Zoom Social Proofimage source: zoom.us

Another good example of this comes from Somnifix. They list three key stats on their product sales page, all of which show that consumers rated their product highly. While the stats look great, it is also transparent that the scores aren’t perfect. Not everyone is going to love a product so highlighting the positive, but not sugarcoating things increases transparency and builds trust.

people love usimage source: somnifix.com

Of course, you don’t have to be #1 to use numbers as social proof. You can also display the number of customers you have, app downloads (see the example from Blinkist below), or even social media followers. Any of this information can help you communicate that your brand is worth supporting.

somnifix Social Proofimage source: blinkist.com

Collaborate with Influencers

Another excellent way to boost conversions, knowing that social proof is more effective than advertising? Have influencers, whom people trust 63% more than brands, speak about your offer.

What’s interesting about influencer marketing is that business owners tend to write it off, thinking that it has to cost a fortune. And, sure, having a celebrity recommend your product will come with a hefty price tag. However, research suggests that brands shouldn’t solely look at followers. Engagement and expertise make for significant considerations as well.

Sports drink brand Elemental Labs has got a great thing going with their influencer marketing strategy, seeing that they collaborate with large and small-scale fitness leaders equally.

Their website has a page dedicated to Kelly Starrett, a physical therapist, best-selling author, and CrossFit trainer. It’s a logical choice seeing that he is considered the authority in his field. He also has a large number of social media followers. But, the company also collaborates with micro-influencers like Kendra Alley

The two different approaches allow Elemental Labs to reach more engaged and invested audiences over a wide array of niches in the fitness industry. As a result, their reliance on social proof as a marketing strategy becomes more effective since they’re covering more bases than most of their competition.

Blinklist Social Proof

image source: instagram.com

Listen for Media Mentions

So far, all the strategies mentioned in this article have focused on generating and displaying reviews. But the thing is, once your brand starts becoming popular, conversations around it are inevitably going to occur organically. And these can be excellent marketing opportunities as long as you identify them on time.

Using social listening tools like Mention, you can keep an eye on discussions around your brand, relevant subjects, and competitors. You can also monitor user needs and receive insights into what consumers want in terms of products and services.

Someone tweeted a positive thing about your product but didn’t tag you? Social listening will notify you so you can engage with the user or share the tweet.

What if a customer has a problem but doesn’t know how to get directly in touch? You can reach out to them and solve their issue. This won’t just boost their satisfaction but will also act as a recommendation to their social circle.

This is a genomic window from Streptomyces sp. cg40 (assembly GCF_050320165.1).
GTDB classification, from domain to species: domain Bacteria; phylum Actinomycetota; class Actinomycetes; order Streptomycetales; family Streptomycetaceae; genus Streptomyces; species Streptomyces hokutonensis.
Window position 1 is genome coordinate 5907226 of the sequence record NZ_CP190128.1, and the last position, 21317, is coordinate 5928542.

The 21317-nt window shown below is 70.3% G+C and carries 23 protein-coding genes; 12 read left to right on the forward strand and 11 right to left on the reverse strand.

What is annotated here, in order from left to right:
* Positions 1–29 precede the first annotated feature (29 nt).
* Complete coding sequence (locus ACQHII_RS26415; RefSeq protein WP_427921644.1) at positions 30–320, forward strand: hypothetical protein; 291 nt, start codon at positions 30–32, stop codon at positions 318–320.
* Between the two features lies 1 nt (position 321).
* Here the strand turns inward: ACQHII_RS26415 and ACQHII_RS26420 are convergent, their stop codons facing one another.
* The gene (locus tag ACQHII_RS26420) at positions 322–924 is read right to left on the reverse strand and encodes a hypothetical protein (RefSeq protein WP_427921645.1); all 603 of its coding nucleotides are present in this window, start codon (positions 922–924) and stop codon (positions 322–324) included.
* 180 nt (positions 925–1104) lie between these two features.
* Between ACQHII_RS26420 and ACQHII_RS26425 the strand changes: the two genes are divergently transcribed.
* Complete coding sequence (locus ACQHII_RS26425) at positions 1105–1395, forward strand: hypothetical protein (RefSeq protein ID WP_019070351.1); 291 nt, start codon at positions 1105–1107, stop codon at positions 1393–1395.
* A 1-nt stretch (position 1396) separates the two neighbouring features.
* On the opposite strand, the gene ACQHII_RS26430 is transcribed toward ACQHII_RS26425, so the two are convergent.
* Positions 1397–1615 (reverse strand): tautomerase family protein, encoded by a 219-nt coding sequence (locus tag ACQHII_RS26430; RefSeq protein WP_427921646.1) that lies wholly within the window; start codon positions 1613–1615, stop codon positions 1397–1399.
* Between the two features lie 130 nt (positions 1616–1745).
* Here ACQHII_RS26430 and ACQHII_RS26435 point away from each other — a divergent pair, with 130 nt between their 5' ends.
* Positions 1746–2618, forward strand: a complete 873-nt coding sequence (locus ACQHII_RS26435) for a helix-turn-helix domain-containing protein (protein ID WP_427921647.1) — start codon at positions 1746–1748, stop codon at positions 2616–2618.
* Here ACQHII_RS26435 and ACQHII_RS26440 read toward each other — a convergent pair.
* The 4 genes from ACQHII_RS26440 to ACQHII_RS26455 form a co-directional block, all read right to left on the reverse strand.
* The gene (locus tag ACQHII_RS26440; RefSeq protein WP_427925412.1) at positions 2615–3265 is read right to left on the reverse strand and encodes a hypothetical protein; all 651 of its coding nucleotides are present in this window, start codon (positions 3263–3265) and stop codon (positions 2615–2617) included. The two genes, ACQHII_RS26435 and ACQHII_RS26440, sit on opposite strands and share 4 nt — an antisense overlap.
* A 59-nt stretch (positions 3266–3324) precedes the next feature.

Of course, don’t forget to set up Google Alerts for your brand and relevant topics. After all, if an influential publication mentions you in one of their articles, you’ll want to know about it. You might even want to display media mentions on your homepage, as you can see in the example from LastPass.

Lastpass Social Proof
image source:
lastpass.com

Have Your Website Speak for Itself

The final step towards building rock-solid social proof around your brand is to pay close attention to your web design. After all, a great-looking website can and will inspire conversions.

According to Nielsen, website trustworthiness depends on four factors, including design quality, transparency, relevant content, and omnichannel presence. And brands can do a lot to influence these aspects of their website.

In addition to staying true to your visual branding, make sure that your messaging is clear, understandable, direct, and informative. Place emphasis on delivering value, and don’t be afraid of taking the extra step to provide it. You can invest in research or conduct case studies and create a library of resources that your clients will find precious. For boosting conversions, you can even make some of these resources gated, which is sure to help you generate leads and reach new potential customers.

Final Thoughts

If it’s web conversions that you’re after, consider basing your entire online presence on the pillars of trust and value. 

Social proof can be a great way to get closer to your audience and a means of communicating your values. Nurture testimonials, collect reviews, and treat feedback as a potential piece of user-generated content. This way, you’ll get the chance to build genuine, engaged relationships with your followers, as well as to show them measurable, evidence-based reasons why they should choose your business.

Marketing